Generative AI is one of the world’s top three geopolitical risks this year — right after Russia and China — according to a report released last month by the Eurasia Group, a US-based risk consultancy.
“This year will be a tipping point for disruptive technology’s role in society,” the report said.
According to the organization, the generative AI technology that was all over the news in 2022 is capable of creating realistic images, videos, and text with just a few sentences of guidance.
“Large language models like GPT-3 and the soon-to-be-released GPT-4 will be able to reliably pass the Turing test,” the report said.
The most famous use of this large language model is in OpenAI’s ChatGPT, but the technology has also been licensed to many other vendors, and Microsoft has already begun adding it to Bing and announced plans to embed it in Office and other Microsoft applications.
The Turing test is an experiment in which a human interacts with another entity via a computer and has to guess whether the entity on the other side is another human or an AI.
Some users are already convinced that ChatGPT is either sentient or is actually manned by an army of humans in the Philippines. And a Google engineer was fired last summer because he became convinced that Google’s version of the technology, LaMDa, had become self-aware.
Now, these tools have become simple enough to use that anyone can harness the power of AI, the report said.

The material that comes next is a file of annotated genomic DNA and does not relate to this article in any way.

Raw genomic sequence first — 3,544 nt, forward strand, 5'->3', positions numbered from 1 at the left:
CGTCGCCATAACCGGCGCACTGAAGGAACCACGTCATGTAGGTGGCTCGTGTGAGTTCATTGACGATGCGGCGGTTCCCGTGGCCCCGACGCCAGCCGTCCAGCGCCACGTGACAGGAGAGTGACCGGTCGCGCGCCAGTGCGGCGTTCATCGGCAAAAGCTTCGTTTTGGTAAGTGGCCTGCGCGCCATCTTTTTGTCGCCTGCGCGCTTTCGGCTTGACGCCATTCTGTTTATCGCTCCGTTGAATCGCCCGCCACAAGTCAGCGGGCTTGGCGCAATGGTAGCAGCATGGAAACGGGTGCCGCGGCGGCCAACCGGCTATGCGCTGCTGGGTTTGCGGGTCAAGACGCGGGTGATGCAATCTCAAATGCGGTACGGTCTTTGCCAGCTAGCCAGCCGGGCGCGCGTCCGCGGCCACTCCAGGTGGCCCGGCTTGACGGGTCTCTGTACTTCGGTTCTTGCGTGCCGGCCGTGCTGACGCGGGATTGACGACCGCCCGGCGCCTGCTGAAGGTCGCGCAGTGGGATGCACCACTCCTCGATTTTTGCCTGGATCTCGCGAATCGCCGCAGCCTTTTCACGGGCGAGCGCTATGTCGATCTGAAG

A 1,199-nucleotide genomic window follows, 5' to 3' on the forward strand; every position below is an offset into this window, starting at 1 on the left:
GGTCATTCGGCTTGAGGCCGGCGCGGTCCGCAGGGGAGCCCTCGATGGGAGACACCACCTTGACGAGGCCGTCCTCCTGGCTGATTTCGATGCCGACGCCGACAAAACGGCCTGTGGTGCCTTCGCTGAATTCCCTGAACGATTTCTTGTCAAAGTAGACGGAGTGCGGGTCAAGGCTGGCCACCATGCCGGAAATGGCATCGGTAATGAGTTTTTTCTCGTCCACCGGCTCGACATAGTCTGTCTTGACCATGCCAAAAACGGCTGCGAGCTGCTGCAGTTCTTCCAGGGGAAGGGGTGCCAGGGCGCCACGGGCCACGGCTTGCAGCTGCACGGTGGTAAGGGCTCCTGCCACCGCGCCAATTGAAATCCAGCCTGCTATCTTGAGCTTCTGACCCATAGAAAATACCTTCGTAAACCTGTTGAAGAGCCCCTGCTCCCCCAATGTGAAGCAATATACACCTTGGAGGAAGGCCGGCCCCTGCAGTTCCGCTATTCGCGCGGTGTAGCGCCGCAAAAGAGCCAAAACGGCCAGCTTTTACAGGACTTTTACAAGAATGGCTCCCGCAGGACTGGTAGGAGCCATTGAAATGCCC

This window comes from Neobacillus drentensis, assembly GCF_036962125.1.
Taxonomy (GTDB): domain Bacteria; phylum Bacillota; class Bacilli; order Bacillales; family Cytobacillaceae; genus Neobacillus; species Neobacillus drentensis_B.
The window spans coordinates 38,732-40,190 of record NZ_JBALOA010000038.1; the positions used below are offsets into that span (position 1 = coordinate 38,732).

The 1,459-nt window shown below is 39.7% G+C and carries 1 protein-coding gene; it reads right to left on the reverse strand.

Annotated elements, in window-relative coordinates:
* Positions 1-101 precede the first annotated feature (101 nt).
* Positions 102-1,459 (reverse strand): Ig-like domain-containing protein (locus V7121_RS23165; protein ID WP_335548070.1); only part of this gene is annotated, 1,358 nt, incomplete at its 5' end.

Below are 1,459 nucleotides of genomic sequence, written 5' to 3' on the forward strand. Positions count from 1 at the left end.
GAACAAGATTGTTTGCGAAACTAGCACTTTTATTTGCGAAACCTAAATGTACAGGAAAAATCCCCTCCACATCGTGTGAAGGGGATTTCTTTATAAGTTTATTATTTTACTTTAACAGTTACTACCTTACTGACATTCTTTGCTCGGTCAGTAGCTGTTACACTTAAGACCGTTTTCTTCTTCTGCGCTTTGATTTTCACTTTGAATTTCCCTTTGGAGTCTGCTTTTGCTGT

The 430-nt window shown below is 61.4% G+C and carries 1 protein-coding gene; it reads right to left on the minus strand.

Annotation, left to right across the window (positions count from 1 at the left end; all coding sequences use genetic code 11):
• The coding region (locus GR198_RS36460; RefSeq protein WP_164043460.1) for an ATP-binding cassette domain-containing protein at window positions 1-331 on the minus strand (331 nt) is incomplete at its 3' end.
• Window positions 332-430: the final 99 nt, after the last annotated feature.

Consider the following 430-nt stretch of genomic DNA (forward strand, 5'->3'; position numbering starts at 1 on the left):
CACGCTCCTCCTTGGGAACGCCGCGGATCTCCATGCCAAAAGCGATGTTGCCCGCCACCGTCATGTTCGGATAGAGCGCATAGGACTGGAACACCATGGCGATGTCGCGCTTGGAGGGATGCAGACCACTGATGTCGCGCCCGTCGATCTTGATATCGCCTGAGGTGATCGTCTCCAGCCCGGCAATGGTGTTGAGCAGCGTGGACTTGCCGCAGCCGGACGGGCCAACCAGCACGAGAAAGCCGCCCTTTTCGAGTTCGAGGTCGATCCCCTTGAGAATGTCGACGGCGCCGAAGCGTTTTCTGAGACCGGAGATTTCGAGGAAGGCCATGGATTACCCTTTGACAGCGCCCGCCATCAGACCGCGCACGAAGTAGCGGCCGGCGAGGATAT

“These advances represent a step-change in AI’s potential to manipulate people and sow political chaos,” the report said. “When barriers to entry for creating content no longer exist, the volume of content rises exponentially, making it impossible for most citizens to reliably distinguish fact from fiction.”
This will have adverse impacts on political discourse. Conspiracy theorists can generate bot armies to support their views, as can dictators.
And companies can also be affected, since key executives can be impersonated by malicious actors, legitimate product reviews drowned in a sea of AI-generated comments, and social media posts can impact stock prices and overwhelm sentiment-driven investment strategies.
Implications for small business owners
If you are a small business owner, it’s time to create a strategy for responding to these threats.
In the OpenSim ecosystem, we’ve occasionally seen instances where individuals were impersonated by someone else in order to harm their reputations — or people created fake personas in order to promote a particular grid or service.
We can expect this kind of activity to accelerate as AI technology allows bad actors to operate on a much more massive scale than before.
At Hypergrid Business, we haven’t — yet — seen a flood of AI-generated comment spam. Hopefully, the Disqus platform we use for comments will be able to filter the worse of it out before we have to deal with it.
Grids that have a social media presence should start thinking about a possible strategy, or a reaction plan, in case something happens. It’s always better to come up with a plan ahead of time instead of reacting in the moment based on emotion, which will usually just make the situation worse.
But there, of course, also opportunities for business to use generative AI for good.
OpenSim grids can use the technology to create AI-powered interactive NPCs to create interesting interactions for visitors to their grids, use ChatGPT to create in-world storylines for users to experience, and use generative art platforms to create textures, images, 3D objects, and even entire scenes.
Grids can also use AI to help create marketing and promotional content such as articles, videos, or podcast episodes.
Marketing is the single biggest challenge that OpenSim grids and service companies have today. If AI can reduce some of the burden, that will be a big win for the whole ecosystem.
Source: Hypergrid Business